You have a "stovepipe point of view." Why would the print version of a newspaper want to include a URL for the Fresh & Easy Web site? "Oh, let me put down my newspaper and go log onto the Fresh & Easy Web site." Huh? As for the Web version of the story, I did provide a link in the "reader's comment" section. (check it out). We do not have the resources to write two versions of the same story, providing embedded links for all the Web stories — one for print, one for the Web. How can you justify that effort when the Web product is free and the people who go to our Web site often don't subscribe to the print version or patronize our advertisers? How much support do you provide for your local newspaper? In fact, you brag about having canceled your print subscription. Here's some context: At CNET, we always provided links embedded in the story. But that was an online-only publication. You could take the time to do that under those circumstances. No doubt The Union has been under the management of multiple managers because, as one previous editor, told me: "This is like being a bouncer in a wild bar." The overwhelming majority of people in the community support the paper (Like the woman at our dinner tonight at "New Moon," who walked up to my wife, son and I and said thank you for the "economic bright spot: feature.") I hear that all the time. But the people who like to stand on the sideline and poke sticks, like you, are a real downer. This community doesn't know how lucky it is to have a newspaper that is the only source of original, local content - both as a "watchdog" and one that celebrates the community - not to mention all the money we give to nonprofits. Do you know of a local media that provides more diversity of opinion? KNCO? KVMR?YUBANET? Please. The latest example of our support for the community: The annual hospice "celebration of lives" event tonight at the sierra christian church, sponsored by The Union and, in this case, my wife and I. I never see you at fundraising events. I never see you sponsoring an event at the hospital or hospice. On you blog, I often see mistakes that you draw lines though when you correct. "Oops, my bad." Those kind of errors are taken more seriously in a newsroom. "People in glass houses shouldn't throw stones." Sorry. Just a thought?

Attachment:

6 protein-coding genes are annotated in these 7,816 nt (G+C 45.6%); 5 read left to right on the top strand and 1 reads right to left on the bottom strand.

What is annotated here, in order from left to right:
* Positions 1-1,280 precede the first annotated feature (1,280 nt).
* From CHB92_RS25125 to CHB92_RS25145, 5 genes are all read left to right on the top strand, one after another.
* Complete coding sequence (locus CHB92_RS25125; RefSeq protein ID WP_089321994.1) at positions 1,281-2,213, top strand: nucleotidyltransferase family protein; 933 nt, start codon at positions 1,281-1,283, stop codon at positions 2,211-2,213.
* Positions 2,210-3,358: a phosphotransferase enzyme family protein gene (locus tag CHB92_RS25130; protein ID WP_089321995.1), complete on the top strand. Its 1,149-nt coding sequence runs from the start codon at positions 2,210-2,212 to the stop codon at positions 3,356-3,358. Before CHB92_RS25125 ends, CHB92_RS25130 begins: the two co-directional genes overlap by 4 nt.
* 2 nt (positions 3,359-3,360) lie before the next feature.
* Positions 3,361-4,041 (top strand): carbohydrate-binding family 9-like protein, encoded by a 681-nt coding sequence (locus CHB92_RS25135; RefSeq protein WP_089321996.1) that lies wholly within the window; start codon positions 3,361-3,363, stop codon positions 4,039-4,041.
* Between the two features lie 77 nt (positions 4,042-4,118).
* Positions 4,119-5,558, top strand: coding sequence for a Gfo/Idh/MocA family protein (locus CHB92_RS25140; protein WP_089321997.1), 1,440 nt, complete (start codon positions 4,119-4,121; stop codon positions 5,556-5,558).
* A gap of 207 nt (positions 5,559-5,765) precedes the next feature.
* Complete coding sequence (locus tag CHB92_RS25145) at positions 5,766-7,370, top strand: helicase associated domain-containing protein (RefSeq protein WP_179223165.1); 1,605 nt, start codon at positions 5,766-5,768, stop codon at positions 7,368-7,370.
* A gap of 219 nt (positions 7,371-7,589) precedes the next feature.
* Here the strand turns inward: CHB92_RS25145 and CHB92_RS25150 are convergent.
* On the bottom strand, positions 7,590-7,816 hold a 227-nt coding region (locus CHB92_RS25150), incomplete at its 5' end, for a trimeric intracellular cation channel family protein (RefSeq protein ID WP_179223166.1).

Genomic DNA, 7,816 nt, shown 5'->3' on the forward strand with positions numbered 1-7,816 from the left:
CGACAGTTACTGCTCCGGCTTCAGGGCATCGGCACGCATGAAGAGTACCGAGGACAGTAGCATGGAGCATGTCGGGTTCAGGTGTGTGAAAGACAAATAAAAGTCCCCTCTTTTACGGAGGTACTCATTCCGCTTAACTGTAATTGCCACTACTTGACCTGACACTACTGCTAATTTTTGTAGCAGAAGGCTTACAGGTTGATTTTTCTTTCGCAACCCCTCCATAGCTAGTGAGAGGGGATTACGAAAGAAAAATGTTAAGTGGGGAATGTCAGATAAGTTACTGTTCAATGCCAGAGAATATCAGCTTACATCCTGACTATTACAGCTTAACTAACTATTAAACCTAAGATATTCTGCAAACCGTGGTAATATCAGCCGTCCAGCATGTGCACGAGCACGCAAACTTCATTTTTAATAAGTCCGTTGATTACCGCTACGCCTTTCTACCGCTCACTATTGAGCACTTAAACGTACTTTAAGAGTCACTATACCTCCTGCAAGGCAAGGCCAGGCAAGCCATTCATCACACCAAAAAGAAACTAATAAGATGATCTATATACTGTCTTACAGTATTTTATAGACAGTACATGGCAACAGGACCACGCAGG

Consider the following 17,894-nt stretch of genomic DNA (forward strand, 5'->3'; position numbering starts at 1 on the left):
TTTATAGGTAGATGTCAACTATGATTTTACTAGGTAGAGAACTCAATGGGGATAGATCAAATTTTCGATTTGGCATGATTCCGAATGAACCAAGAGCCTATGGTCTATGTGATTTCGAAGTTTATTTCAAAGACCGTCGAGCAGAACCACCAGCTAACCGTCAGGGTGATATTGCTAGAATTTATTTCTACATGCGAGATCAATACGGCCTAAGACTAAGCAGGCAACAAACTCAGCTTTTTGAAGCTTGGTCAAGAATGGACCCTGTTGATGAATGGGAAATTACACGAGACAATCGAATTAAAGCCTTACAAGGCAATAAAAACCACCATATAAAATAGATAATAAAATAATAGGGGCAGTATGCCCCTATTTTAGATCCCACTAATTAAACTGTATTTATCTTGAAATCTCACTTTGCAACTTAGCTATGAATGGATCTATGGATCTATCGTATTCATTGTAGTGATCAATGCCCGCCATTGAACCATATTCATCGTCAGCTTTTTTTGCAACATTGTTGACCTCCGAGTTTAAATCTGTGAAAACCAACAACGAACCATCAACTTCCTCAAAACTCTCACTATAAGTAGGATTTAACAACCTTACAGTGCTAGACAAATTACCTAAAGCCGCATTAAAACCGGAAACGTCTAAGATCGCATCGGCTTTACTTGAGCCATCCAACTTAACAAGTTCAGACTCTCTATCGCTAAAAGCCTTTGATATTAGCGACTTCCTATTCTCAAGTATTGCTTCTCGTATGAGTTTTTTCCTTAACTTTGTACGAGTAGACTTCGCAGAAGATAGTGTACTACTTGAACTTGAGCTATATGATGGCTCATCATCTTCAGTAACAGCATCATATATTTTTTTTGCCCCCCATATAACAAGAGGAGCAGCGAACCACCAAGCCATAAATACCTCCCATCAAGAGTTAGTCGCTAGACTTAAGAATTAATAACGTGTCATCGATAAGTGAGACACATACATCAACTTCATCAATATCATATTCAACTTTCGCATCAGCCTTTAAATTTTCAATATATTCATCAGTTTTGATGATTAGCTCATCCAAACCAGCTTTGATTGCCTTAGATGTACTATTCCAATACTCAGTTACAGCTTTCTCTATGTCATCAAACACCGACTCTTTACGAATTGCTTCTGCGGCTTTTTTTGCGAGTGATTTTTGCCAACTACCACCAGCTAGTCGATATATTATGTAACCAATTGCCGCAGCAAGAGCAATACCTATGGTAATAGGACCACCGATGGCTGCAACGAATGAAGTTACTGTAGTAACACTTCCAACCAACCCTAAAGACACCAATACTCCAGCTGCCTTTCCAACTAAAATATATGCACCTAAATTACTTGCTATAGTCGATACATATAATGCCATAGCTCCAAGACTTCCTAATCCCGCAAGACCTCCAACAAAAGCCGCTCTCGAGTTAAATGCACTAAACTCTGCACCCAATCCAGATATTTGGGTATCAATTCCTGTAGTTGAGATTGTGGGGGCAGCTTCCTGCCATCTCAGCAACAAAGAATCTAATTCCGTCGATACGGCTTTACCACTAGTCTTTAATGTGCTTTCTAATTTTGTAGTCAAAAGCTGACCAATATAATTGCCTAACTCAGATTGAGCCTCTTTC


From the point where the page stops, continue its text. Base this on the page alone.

Russ Steele

Jeff,

You mean like screwing up the information about the ERC Board Meeting in the paper! Those kind of errors? I am only one individual doing blogging as a hobby, no staff or no pay checks. I guess people expect more from a paid professional in an organization that sell their product. Yes, I make error and when I do the correction goes on the front page. Where does the Union hide their errors? Really? Oh?

Jeff Pelline

Russ,
The Union makes very few errors given the amount of copy it handles with a staff of its size. It also corrects them promptly. I see many more errors on your site and whenever they are called out, you blame on the fact that you're not a paid professional. Well, guess what? That's not really an excuse, especially given the magnitude and frequency of them. No professional would want to make errors like that. Don't you want to build credibility when it comes to your views on global warming, economic development or link journalism? The Union also practices "link journalism" regularly. The latest example being Laura Brown's articles about pending off-road vehicle regulations. In the article, she links - both in print and online - to the pending regulations. We do this all the time: link to public documents that are *relevant* to a subject to provide more context. We do it in entertainment stories: linking to the event page (the Wild & Scenic Film Festival, for example). There's a difference between that and providing "naked" links — often just to hijack traffic — or links that don't provide context. We learned that at CNET: You can't link to Microsoft.com in your example. You need to link to the *relevant information.* As for "naked" links, anyone is able to post a blog on The Union's Web site and has.